How to clean your camera lens

A hand using a cloth to clean a camera lens
(Image credit: Future)

It’s often said that a clean home is a happy home, and that's definitely the case with camera lenses, too. When you’ve spent a small fortune on the best glass you can afford (or a flagship smartphone), there’s no point in falling at the first hurdle by allowing your lens elements to become dirty.

Whatever subjects you shoot, it’s always best to carry cleaning equipment in your camera bag, because you never know when you’ll need it; a lens blower, Lenspen, microfibre lens cloth and lens cleaning solution will allow you to effectively clean all types of dirt from your lenses wherever you are.

Rain spots, fingerprints, smears and dust will all negatively impact image quality, so keeping your lenses dust and dirt free is an absolute must. So, here are six ways that you can protect and clean your lenses to help you to maintain the best image quality possible. And one final note: while these tips are largely tailored towards cameras and DSLRs, steps three, four and five are suitable for smartphone lenses, too.

1. Use UV filters

Prevention is the best cure when it comes to lens cleaning, so attaching UV filters to the front of your lenses is the perfect way to keep dust at bay as well as adding an extra layer of protection.

A hand adding a UV filter to a camera lens

(Image credit: Future)

Filters are very much an accessory where you don’t want to go for the cheapest option available, because the quality of the optical glass used varies drastically according to cost and brand. 

Stick with well-known filter companies such as B+W, Hoya and Tiffen to ensure the highest optical quality. When UV filters do get dusty and dirty, the cleaning options below are aimed at both filters and lenses.

2. Use a blower to remove dust

The first port of call for cleaning is to use a blower to remove dust and other loose particles from the lens front and rear elements. Lens blowers like the Giottos Rocket Air Blower come in different sizes, with the larger versions providing more power to blow dust away while the smaller options are less powerful yet more portable.

A hand using a blower to clean a camera lens

(Image credit: Future)

Whether you opt for a smaller or larger blower will often depend on how much room you have in your camera bag to store one, but for many photographers carrying a smaller blower in their camera bag and having a larger more powerful blower at home is the perfect combination.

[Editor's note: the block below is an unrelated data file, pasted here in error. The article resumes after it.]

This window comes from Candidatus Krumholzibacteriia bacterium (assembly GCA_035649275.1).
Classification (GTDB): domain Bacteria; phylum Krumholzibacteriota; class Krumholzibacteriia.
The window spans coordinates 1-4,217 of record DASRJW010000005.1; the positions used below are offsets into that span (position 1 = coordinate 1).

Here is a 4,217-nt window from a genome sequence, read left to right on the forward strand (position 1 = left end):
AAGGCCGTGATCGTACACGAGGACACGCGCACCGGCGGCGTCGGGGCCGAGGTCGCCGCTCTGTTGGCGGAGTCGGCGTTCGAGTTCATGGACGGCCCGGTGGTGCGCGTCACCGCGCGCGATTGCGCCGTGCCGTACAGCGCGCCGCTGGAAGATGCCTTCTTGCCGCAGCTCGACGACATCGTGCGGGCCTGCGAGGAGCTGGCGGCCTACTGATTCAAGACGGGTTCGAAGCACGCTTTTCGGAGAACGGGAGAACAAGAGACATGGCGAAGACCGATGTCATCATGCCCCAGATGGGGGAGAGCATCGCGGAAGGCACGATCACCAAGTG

3. Try a lens brush

When a lens blower can’t remove stubborn specs of dust, a lens brush is the next cleaning option to try. These brushes use super soft bristles that won’t damage your lenses and are ideal for removing trickier dust specs, but if there’s oil or water on the lens they would smear the liquid over the lens or filter.

A hand using a brush to clean a camera lens

(Image credit: Future)

If this is the case, it’s best to skip to cleaning with a microfibre lens cloth and lens cleaning solution (step five below). Carrying a dedicated lens brush becomes yet another accessory, so you could opt for a blower brush combination or a Lenspen (step four) which has a lens brush at one end.

4. Remove small marks with a Lenspen

Lenspens use a carbon-based cleaning compound that’s held in the cap and replenishes the cleaning pad every time the cap is screwed on while the Lenspen isn’t in use. These handy accessories are ideal for removing small marks and fingerprints where the whole element or filter doesn’t need to be cleaned.

A hand using a Lenspen to clean a camera lens

(Image credit: Future)

The advantage of Lenspens is that they can often do the job required quickly and easily with no need for cleaning solution. After using the cleaning pad to remove dirt, you can either use the lens brush or a blower to remove any carbon particles if they’re left behind.

5. Deep clean with solution

With the toughest marks, the only option is to use a lens cleaning solution with a dedicated lens cloth. Lens cleaning solutions typically come in sprays that can be applied directly to the lens or filter, or as a liquid that needs to be applied to a lens cloth. 

A hand using a cloth to clean a camera lens

(Image credit: Future)

Spray the lens/filter or add a few droplets of cleaning solution to a lens cloth and clean the lens or filter by moving the cloth in a circular movement, while moving from the centre to the edge of the lens element, repeating the motion if required. This will remove all types of dirt from the lens and is essentially a deep clean.

6. Clean your lenses as little as possible

The best approach to lens cleaning is to keep them as clean as possible, so they need to be cleaned as little as possible. The front and rear elements of lenses are sensitive and cleaning too much could negatively affect their coatings.

A camera lens with its lens cap on

(Image credit: Future)

Always keep the front and rear lens caps attached when lenses are stowed away in your kit bag, and attach the lens cap to the lens that’s attached to your camera when it’s not in use. 

Doing these will drastically reduce the amount of dust that can settle on the lens elements and reduce the overall need for cleaning, not to mention it will protect your lenses.

James Abbott

James Abbott is a professional photographer and freelance photography journalist. He contributes articles about photography, cameras and drones to a wide range of magazines and websites where he applies a wealth of experience to testing the latest photographic tech. James is also the author of ‘The Digital Darkroom: The Definitive Guide to Photo Editing’.